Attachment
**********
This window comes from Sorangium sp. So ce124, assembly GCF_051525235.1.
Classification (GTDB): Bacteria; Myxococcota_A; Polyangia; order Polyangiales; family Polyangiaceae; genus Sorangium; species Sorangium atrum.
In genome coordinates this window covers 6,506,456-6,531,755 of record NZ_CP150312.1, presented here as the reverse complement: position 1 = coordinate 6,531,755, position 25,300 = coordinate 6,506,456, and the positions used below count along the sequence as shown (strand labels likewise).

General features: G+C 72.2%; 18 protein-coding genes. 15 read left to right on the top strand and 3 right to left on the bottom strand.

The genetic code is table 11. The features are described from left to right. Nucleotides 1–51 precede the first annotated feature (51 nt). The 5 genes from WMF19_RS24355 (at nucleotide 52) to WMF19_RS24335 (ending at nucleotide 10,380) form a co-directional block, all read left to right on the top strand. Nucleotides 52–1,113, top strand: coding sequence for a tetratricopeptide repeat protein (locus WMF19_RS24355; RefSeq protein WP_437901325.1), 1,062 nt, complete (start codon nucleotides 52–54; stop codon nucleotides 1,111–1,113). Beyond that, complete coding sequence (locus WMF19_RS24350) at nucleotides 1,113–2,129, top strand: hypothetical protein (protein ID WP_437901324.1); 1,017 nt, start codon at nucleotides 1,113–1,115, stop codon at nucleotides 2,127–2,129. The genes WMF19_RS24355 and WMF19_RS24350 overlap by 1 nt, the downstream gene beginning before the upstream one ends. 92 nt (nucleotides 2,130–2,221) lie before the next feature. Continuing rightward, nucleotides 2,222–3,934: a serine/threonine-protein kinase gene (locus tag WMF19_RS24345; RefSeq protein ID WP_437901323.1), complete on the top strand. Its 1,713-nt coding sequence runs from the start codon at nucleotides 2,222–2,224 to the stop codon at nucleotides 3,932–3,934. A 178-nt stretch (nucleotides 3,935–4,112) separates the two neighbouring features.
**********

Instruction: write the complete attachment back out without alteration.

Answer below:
This window comes from Sorangium sp. So ce124, assembly GCF_051525235.1.
Classification (GTDB): Bacteria; Myxococcota_A; Polyangia; order Polyangiales; family Polyangiaceae; genus Sorangium; species Sorangium atrum.
In genome coordinates this window covers 6,506,456-6,531,755 of record NZ_CP150312.1, presented here as the reverse complement: position 1 = coordinate 6,531,755, position 25,300 = coordinate 6,506,456, and the positions used below count along the sequence as shown (strand labels likewise).

General features: G+C 72.2%; 18 protein-coding genes. 15 read left to right on the top strand and 3 right to left on the bottom strand.

The genetic code is table 11. The features are described from left to right. Nucleotides 1–51 precede the first annotated feature (51 nt). The 5 genes from WMF19_RS24355 (at nucleotide 52) to WMF19_RS24335 (ending at nucleotide 10,380) form a co-directional block, all read left to right on the top strand. Nucleotides 52–1,113, top strand: coding sequence for a tetratricopeptide repeat protein (locus WMF19_RS24355; RefSeq protein WP_437901325.1), 1,062 nt, complete (start codon nucleotides 52–54; stop codon nucleotides 1,111–1,113). Beyond that, complete coding sequence (locus WMF19_RS24350) at nucleotides 1,113–2,129, top strand: hypothetical protein (protein ID WP_437901324.1); 1,017 nt, start codon at nucleotides 1,113–1,115, stop codon at nucleotides 2,127–2,129. The genes WMF19_RS24355 and WMF19_RS24350 overlap by 1 nt, the downstream gene beginning before the upstream one ends. 92 nt (nucleotides 2,130–2,221) lie before the next feature. Continuing rightward, nucleotides 2,222–3,934: a serine/threonine-protein kinase gene (locus tag WMF19_RS24345; RefSeq protein ID WP_437901323.1), complete on the top strand. Its 1,713-nt coding sequence runs from the start codon at nucleotides 2,222–2,224 to the stop codon at nucleotides 3,932–3,934. A 178-nt stretch (nucleotides 3,935–4,112) separates the two neighbouring features.